Picaridin (products include Cutter Advanced, Skin So Soft Bug Guard Plus)
Oil of lemon eucalyptus (Repel)-Note “Pure” or essential oil is not the same product
 IR3535 (Skin so Soft Bug Guard Plus Expedition).

If you are looking for DEET free options, A 2002 study of mosquito repellents found that the soy-based Bite Blocker for Kids was the most effective natural alternative to DEET. This natural bug repellent offered more than 90 minutes of protection, better than some low-concentration DEET products.

I have particularly sensitive skin so I’m not a big fan of anything I have to rub or spray on. I’ve been particularly curious about the Clip-on Mosquito Repellants. After reading a number of reviews, it looks like a good product if you are just sitting, but once you start moving, it’s not very effective.

To Repel the Bugs
• Just like with the sunscreen, medications and medical conditions, can influence what you use and when. For starters, check your local health departments website about what bugs are in your area and what prevention strategies they recommend. Talk to your provider about what prevention strategies make the most sense for you.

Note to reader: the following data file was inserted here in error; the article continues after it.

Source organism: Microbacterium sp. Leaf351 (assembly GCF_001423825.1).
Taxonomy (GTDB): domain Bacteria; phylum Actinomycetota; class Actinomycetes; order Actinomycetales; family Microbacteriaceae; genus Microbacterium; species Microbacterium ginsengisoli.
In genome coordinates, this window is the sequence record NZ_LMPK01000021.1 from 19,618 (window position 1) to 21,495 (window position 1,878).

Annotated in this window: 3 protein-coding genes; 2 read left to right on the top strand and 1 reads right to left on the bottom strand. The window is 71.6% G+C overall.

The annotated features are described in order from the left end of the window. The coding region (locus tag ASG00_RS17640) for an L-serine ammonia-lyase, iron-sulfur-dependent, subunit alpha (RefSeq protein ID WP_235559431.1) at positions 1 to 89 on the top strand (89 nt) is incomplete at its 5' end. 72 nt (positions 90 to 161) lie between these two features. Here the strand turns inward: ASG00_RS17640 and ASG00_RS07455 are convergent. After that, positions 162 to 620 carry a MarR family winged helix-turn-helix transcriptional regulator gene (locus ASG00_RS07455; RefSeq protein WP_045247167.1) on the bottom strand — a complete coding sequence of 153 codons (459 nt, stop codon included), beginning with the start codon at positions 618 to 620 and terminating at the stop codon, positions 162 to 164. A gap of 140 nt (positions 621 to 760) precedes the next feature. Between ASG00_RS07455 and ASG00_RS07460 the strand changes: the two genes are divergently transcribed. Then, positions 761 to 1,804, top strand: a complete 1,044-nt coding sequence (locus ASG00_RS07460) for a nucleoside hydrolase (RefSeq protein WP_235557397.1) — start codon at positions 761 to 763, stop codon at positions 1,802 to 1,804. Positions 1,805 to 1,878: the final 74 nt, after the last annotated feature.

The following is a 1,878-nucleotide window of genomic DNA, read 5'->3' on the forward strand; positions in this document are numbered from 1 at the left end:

• Wear light-colored, loose clothes and avoid scented products when outdoors, especially
from dusk to dawn, which is the peak feeding time for mosquitoes.

• Remove areas of standing water near your house as they can be breeding areas for

• Make sure windows and doors have mosquito netting. There are special netted hoods
that you can wear to protect your face and neck. In Vermont, a lot of gardeners wear them as planting and black fly season go hand in had. Make sure carriages and strollers are appropriately netted.

• Fans create wind and mosquitoes have a hard time moving about. Using a fan will help
to keep mosquitoes off of you.

• Ticks prefer wooded and bushy areas with high grass and a lot of leaf litter, so avoid these areas when possible. To keep ticks off your skin, apply an insect repellant with 30% DEET on exposed skin and clothing when you go outdoors. Wear long pants, long sleeves and long socks. Tuck pant legs into socks or boots and shirts into pants to keep ticks on the outside of clothing. Perform routine tick checks.